Left: Scanning electron micrographs of the sample structure. A radiofrequency current through a copper stripline (light line) on which the square-shaped permalloy nanostructures (center) are placed provides the magnetic excitation. A very thin silicon nitride membrane (dark area), transparent to x rays, supports the structure. Right: Magnetic STXM image of the out-of-plane magnetization component of a rapidly gyrating vortex. The white spot indicates the core points up. The black contrast is the region where the vortex core is dynamically deformed.

To obtain high-resolution images of the vortex core dynamics in square-shaped 500-nm-wide permalloy (nickel–iron magnetic alloy) nanostructures, the group used the scanning transmission x-ray microscope at ALS Beamline 11.0.2, which has a resolution of about 30 nm. Using x-ray magnetic circular dichroism (XMCD) for magnetic contrast allowed direct imaging of the vortex core. The vortex was excited with radiofrequency magnetic fields while stroboscopic images of the moving vortex core were recorded by exploiting the pulsed nature of the synchrotron light. The width of the photon flashes limited the time resolution of these images to about 100 ps.

When strongly excited, a vortex exhibited a gyration velocity of 260 m/s, very close to the switching threshold. Recorded images of this rapidly moving core revealed a spot near the vortex core with an opposite magnetization. This spot was identified as the dynamic vortex core deformation, the predicted nucleation site of the vortex-antivortex pair. At slightly higher gyration velocities, the collaboration also experimentally observed the predicted threshold for core reversal.

Top: Simulated and experimentally obtained images of the moving vortex core (red spot inside circle) and deformation with opposite polarization (blue spot) just before a vortex-antivortex pair nucleates next to the core. Because of the differential imaging required for dichroism measurements, the core and the deformation appear twice, but the agreement between experiment and simulation is clear. Bottom: Out-of-plane magnetization profiles of the dynamically deformed vortex core, from experiment and simulation. The region with opposite magnetization is clearly visible next to the core. The color scale measures the out-of-plane magnetization.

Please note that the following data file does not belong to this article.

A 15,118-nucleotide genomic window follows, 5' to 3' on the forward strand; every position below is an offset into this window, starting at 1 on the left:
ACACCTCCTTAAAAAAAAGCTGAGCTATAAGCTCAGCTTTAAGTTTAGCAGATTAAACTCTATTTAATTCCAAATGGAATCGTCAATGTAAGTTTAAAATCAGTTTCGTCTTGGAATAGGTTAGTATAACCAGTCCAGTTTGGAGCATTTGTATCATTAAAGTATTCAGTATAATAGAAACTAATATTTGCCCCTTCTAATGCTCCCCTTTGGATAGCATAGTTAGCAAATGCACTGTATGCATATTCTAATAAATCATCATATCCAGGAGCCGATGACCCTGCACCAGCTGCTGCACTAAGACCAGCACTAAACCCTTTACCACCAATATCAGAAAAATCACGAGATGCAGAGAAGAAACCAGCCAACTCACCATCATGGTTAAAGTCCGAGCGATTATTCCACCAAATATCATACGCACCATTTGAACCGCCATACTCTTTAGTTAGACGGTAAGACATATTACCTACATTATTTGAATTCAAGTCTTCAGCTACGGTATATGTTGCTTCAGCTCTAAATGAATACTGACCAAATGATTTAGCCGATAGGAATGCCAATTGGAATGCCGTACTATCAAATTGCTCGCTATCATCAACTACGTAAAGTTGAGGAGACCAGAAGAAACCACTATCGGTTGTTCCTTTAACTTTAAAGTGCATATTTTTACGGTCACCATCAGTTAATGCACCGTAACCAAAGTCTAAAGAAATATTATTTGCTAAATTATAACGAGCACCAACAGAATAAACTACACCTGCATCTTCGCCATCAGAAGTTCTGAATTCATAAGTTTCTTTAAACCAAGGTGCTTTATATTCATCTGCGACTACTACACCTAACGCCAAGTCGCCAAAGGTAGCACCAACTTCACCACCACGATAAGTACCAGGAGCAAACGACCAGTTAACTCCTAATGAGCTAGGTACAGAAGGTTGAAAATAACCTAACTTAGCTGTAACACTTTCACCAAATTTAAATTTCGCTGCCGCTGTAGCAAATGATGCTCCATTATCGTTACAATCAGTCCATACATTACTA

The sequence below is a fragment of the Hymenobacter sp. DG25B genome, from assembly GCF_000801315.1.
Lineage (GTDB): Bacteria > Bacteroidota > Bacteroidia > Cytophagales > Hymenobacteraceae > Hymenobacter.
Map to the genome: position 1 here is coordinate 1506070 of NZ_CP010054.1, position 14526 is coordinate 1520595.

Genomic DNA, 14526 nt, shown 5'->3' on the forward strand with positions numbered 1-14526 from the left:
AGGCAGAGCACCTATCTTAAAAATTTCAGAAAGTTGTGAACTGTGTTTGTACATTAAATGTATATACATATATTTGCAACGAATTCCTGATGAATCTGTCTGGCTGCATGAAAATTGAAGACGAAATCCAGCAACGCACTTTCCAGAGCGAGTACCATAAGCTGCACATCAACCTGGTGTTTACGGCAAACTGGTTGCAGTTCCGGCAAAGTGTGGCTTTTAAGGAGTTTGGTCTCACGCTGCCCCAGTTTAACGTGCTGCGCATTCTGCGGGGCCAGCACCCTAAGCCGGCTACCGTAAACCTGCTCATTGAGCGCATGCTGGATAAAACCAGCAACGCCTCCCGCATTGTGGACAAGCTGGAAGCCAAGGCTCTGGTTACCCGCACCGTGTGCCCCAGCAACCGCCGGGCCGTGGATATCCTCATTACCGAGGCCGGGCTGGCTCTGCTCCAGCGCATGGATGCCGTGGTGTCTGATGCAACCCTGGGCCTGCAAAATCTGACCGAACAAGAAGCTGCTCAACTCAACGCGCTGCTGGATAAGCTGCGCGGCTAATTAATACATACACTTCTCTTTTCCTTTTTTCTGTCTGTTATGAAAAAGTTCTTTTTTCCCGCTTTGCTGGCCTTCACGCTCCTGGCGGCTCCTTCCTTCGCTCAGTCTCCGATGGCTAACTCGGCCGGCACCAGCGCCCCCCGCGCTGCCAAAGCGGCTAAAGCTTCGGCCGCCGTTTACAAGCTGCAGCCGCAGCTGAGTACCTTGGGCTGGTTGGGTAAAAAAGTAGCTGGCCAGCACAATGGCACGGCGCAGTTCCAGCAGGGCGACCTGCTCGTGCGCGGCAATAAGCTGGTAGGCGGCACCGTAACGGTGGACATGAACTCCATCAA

In sum, the collaboration has provided the first strong experimental support for the microscopic switching model via vortex-antivortex creation and annihilation. This is the first time that "internal" dynamics of the vortex core could be imaged by time-resolved x-ray microscopy. Further improvement of the spatial and temporal resolution may even open the possibility to observe the vortex-antivortex pair creation and annihilation itself.



Research conducted by A. Vansteenkiste (Ghent University, Belgium); K.W. Chou and T. Tyliszczak (ALS); M. Weigand, M. Curcic, V. Sackmann, H. Stoll, G. Schütz, and B. Van Waeyenberge (Max-Planck-Institut für Metallforschung, Germany); and G. Woltersdorf and C.H. Back (Universität Regensburg, Germany).

Research funding: The Institute for the Promotion of Innovation by Science and Technology in Flanders (IWT-Flanders) and the German Research Foundation (DFG), and the Research Foundation Flanders (FWO-Flanders). Operation of the ALS is supported by the U.S. Department of Energy, Office of Basic Energy Sciences.

Publication about this research: A. Vansteenkiste, K.W. Chou, M. Weigand, M. Curcic, V. Sackmann, H. Stoll, T. Tyliszczak, G. Woltersdorf, C.H. Back, G. Schütz, and B. Van Waeyenberge, "X-ray imaging of the dynamic magnetic vortex core deformation," Nature Phys. 5, 332 (2009).


ALSNews Vol. 304